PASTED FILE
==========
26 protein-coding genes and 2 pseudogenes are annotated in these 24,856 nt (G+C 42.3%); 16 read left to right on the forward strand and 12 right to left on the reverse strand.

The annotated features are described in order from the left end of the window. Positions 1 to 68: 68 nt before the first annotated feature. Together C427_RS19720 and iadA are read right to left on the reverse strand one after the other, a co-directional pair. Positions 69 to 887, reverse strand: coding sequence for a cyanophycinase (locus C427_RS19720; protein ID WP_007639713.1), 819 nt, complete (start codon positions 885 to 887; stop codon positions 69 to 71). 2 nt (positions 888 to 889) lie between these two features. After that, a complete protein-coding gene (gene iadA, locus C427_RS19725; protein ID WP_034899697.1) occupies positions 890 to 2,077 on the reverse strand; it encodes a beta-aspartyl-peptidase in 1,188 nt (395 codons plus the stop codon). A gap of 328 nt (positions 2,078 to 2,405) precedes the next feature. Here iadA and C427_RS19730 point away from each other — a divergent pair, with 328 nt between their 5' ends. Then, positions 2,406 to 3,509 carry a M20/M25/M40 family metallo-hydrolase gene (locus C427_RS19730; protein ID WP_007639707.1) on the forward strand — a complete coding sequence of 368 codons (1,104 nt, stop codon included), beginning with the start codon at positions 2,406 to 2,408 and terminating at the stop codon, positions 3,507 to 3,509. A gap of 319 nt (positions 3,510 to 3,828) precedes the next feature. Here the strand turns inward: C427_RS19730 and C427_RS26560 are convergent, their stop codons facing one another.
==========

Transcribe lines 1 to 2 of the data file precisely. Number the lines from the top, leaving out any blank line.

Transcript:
26 protein-coding genes and 2 pseudogenes are annotated in these 24,856 nt (G+C 42.3%); 16 read left to right on the forward strand and 12 right to left on the reverse strand.

The annotated features are described in order from the left end of the window. Positions 1 to 68: 68 nt before the first annotated feature. Together C427_RS19720 and iadA are read right to left on the reverse strand one after the other, a co-directional pair. Positions 69 to 887, reverse strand: coding sequence for a cyanophycinase (locus C427_RS19720; protein ID WP_007639713.1), 819 nt, complete (start codon positions 885 to 887; stop codon positions 69 to 71). 2 nt (positions 888 to 889) lie between these two features. After that, a complete protein-coding gene (gene iadA, locus C427_RS19725; protein ID WP_034899697.1) occupies positions 890 to 2,077 on the reverse strand; it encodes a beta-aspartyl-peptidase in 1,188 nt (395 codons plus the stop codon). A gap of 328 nt (positions 2,078 to 2,405) precedes the next feature. Here iadA and C427_RS19730 point away from each other — a divergent pair, with 328 nt between their 5' ends. Then, positions 2,406 to 3,509 carry a M20/M25/M40 family metallo-hydrolase gene (locus C427_RS19730; protein ID WP_007639707.1) on the forward strand — a complete coding sequence of 368 codons (1,104 nt, stop codon included), beginning with the start codon at positions 2,406 to 2,408 and terminating at the stop codon, positions 3,507 to 3,509. A gap of 319 nt (positions 3,510 to 3,828) precedes the next feature. Here the strand turns inward: C427_RS19730 and C427_RS26560 are convergent, their stop codons facing one another.